Education commissioner: Some ITT Tech students in Texas will lose credits, have to start over

Shutdown of for-profit school affecting 3,200 students in state, commissioner of higher education says.

Posted September 7th, 2016

Some of the roughly 3,200 students in Texas who attended ITT Educational Services Inc., which closed its Austin campus and nine others in the state this week, will undoubtedly find it impossible to transfer their credits or skills to another school and will have to start over again, the state's commissioner of higher education predicted Wednesday. 

"There will be some students in a bad situation as a result of this," Commissioner Raymund Paredes said in a conference call with news reporters. "This is a developing situation and nobody knows exactly what the outcomes will be." 

What's more, Paredes said, it's possible that some other for-profit post-secondary schools operating in Texas will close because of limitations imposed by the federal Department of Education.

Raymund Paredes is Commissioner of Higher Education for Texas.

ITT Tech closed its 130 campuses in 38 states on Tuesday after the federal government said it could no longer enroll students on financial aid. 

Paredes said the federal Education Department under President Barack Obama has "raised the bar for for-profits in terms of their financial stability, their truth-telling about job prospects and the jobs their students actually get. Those are good things. Whether they've gone too far is yet to be determined."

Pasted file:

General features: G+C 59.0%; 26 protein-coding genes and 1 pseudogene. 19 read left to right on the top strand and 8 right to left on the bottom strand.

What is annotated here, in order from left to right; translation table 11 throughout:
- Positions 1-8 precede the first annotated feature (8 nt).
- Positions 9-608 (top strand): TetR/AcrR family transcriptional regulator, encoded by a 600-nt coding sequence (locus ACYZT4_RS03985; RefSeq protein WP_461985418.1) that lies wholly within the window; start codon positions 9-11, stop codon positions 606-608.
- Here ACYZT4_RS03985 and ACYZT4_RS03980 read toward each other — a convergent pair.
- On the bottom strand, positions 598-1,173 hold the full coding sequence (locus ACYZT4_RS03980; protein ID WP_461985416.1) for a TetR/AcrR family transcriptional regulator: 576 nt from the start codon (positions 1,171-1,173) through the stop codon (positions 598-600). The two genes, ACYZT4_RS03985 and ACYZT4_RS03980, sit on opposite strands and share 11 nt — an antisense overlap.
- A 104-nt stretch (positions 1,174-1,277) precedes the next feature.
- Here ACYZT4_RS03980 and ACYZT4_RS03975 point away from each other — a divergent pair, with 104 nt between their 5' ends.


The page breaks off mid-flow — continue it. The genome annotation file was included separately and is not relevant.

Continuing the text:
The commissioner said some former ITT Tech students might be able to transfer to a community college. But he warned that it can be difficult to assess what a trade school student might have learned in a six-week course as opposed to what a college expects for a semester-length course. 

"We're going to try to find ways to help these 3,000-plus students finish their programs," Paredes said. "It's a highly fluid situation right now. 

"My experience with community colleges is they will try to help these students as much as they can, as they do other students," Paredes said. "There's no doubt there will be some disruption." 

Paredes' agency, the Texas Higher Education Coordinating Board, has asked ITT Tech to preserve academic records for its former students and to help them map out a plan to complete their studies.